And Jacob Prayed

Jacob was not only afraid, he was greatly afraid and distressed. He felt stuck. He cannot go back to Laban. Laban was not too happy with Jacob and who knows what Laban would think seeing Jacob turn around. Could he run away from Esau? Probably not. He had donkeys and camels and livestock and two wives and ten sons and one daughter to carry. What was he to do? He divided his camp into two camps, presumably Leah, his first wife, with her kids and her servants in one camp and Rachel, his second wife, with her kids and her servants in another camp. It was an act of survival. If Esau came to attack, he could only attack one camp at a time. And then Jacob prayed (Genesis 32:9). We have never heard Jacob pray…until now.

Listen to what he prayed. He relied on God’s Word. Twice he recites what God had said (cf. Genesis 31:3; 22:17). This has been called a Bible-believing prayer “full of Scripture; Scriptural ideas; Scriptural thoughts; Scriptural promises; Scriptural ascriptions of glory and praise and adoration to God. And Scriptural descriptions of the character of God.”[1] So, what then helps us pray? God’s written word.

But the heart of the prayer is verse ten. Yes, part of the prayer is Jacob seeking God’s supernatural deliverance from his distress. He is stuck! And he is afraid of his brother. Why is Esau coming with 400 men? But the heart of the prayer is verse ten. Listen to his prayer. “I am not worthy of the least of all the deeds of steadfast love and all the faithfulness that you have shown to your servant, for with only my staff I crossed this Jordan, and now I have become two camps.”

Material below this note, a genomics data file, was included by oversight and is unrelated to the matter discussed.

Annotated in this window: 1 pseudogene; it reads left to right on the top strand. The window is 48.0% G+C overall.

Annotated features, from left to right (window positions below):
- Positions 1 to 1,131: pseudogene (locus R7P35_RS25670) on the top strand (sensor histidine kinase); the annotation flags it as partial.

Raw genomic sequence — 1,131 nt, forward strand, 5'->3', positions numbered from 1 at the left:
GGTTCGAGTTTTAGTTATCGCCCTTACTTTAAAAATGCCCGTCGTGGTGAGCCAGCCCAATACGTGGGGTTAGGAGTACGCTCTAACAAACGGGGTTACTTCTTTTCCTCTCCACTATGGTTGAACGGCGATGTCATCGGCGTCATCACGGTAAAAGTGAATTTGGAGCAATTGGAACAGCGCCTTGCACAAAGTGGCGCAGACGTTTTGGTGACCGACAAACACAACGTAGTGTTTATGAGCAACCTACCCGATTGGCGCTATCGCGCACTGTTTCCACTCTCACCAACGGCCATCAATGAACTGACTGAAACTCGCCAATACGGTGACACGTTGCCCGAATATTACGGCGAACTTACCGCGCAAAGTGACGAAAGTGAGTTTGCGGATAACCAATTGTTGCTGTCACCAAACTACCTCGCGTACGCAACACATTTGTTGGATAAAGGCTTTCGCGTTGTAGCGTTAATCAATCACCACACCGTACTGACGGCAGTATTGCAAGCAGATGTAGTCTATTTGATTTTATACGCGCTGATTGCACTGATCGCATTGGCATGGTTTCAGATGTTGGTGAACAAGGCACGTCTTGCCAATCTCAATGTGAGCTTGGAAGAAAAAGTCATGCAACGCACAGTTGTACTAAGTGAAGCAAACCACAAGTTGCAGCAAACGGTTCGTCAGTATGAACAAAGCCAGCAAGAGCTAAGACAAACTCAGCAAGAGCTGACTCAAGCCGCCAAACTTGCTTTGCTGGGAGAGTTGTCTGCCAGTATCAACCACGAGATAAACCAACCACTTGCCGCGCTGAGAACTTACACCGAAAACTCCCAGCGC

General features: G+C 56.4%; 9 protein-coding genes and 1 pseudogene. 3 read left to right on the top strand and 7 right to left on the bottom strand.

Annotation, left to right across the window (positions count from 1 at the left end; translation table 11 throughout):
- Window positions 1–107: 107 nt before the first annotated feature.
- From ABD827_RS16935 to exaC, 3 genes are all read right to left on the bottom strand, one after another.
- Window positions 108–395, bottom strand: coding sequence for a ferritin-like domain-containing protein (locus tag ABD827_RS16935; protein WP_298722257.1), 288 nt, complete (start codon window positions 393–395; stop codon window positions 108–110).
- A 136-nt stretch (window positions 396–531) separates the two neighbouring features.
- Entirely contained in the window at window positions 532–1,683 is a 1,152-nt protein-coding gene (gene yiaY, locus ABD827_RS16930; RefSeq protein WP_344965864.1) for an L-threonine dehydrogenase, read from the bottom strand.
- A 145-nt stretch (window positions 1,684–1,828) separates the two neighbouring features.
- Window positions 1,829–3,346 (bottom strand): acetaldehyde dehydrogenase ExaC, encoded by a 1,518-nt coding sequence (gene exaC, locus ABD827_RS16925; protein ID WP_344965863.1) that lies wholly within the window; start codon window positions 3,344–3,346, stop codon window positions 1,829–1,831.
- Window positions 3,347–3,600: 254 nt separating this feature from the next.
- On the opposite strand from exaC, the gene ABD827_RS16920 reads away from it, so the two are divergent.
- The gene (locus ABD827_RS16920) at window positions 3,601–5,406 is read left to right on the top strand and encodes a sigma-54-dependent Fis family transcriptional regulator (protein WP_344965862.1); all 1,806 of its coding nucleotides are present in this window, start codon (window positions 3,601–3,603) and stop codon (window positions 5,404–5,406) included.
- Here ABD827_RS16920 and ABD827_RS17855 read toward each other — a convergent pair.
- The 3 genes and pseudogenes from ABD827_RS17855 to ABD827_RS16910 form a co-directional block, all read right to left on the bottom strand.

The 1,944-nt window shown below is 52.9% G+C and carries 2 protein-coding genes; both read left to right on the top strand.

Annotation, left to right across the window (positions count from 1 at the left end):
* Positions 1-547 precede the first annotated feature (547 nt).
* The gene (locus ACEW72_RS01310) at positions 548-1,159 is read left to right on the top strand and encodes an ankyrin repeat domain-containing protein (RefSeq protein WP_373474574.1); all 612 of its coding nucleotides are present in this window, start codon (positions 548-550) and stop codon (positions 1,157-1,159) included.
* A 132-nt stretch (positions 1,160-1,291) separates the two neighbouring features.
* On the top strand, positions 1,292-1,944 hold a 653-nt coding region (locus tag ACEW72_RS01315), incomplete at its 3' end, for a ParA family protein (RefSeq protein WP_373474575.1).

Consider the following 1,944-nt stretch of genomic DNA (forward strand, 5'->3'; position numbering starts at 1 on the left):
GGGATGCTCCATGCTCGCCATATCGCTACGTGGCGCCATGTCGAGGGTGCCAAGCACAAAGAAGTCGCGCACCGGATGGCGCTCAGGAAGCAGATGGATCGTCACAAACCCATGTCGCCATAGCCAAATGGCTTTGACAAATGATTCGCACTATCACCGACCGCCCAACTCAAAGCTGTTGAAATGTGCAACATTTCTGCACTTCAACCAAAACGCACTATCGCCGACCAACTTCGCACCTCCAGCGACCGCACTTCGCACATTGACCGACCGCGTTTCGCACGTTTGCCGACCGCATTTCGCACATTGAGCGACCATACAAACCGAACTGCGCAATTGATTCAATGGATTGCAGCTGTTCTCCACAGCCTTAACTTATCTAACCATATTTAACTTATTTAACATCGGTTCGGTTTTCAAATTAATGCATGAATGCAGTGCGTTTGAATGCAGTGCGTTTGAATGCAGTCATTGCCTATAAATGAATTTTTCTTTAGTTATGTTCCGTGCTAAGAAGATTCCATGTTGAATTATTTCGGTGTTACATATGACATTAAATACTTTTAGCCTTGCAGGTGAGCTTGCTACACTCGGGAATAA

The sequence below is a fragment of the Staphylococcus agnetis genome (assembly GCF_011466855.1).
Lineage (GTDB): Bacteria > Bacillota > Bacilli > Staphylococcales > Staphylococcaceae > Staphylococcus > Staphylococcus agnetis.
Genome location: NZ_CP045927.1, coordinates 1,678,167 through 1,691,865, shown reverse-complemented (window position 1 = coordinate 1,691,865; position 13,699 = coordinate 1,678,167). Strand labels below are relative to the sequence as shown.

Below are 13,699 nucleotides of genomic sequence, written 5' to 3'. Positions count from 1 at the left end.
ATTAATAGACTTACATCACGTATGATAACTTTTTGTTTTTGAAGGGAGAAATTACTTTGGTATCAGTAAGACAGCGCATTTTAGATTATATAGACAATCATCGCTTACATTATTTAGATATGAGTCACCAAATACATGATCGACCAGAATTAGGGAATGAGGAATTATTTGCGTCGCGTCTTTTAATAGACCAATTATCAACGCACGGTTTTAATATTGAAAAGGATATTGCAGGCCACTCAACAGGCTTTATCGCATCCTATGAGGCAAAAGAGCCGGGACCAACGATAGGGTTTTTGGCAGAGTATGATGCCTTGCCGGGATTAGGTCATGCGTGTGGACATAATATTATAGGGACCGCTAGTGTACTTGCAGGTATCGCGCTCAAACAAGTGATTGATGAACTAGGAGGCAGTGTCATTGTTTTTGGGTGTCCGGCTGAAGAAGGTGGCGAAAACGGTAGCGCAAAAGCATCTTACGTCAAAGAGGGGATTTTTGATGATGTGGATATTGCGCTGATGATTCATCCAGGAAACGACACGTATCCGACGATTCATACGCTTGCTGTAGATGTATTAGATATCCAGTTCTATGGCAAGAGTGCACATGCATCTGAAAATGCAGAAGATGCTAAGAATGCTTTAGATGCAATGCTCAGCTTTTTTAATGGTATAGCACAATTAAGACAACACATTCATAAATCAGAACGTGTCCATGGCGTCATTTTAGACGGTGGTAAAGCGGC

What do you hear? The English Standard translation reads “I am not worthy of the least of all the deeds of steadfast love and all the faithfulness you shown me.” Other translations simply read “I am not worthy of all the steadfast love and all the faithfulness you have shown me.” What do you hear? God did deeds, and in those deeds, Jacob was shown something. What did Jacob see? Steadfast love and faithfulness. Now watch this. In Exodus 33:19, Moses asks of God, “Please show me your glory.” And God said, “I will make all my goodness pass before you and will proclaim before you my name ‘The Lord.’” Then in Exodus 34:6, God proclaims his name. “The Lord, the Lord, a God merciful and gracious, slow to anger, and abounding in steadfast love and faithfulness.” These are the same two words, same two Hebrew words as in Jacob’s prayer.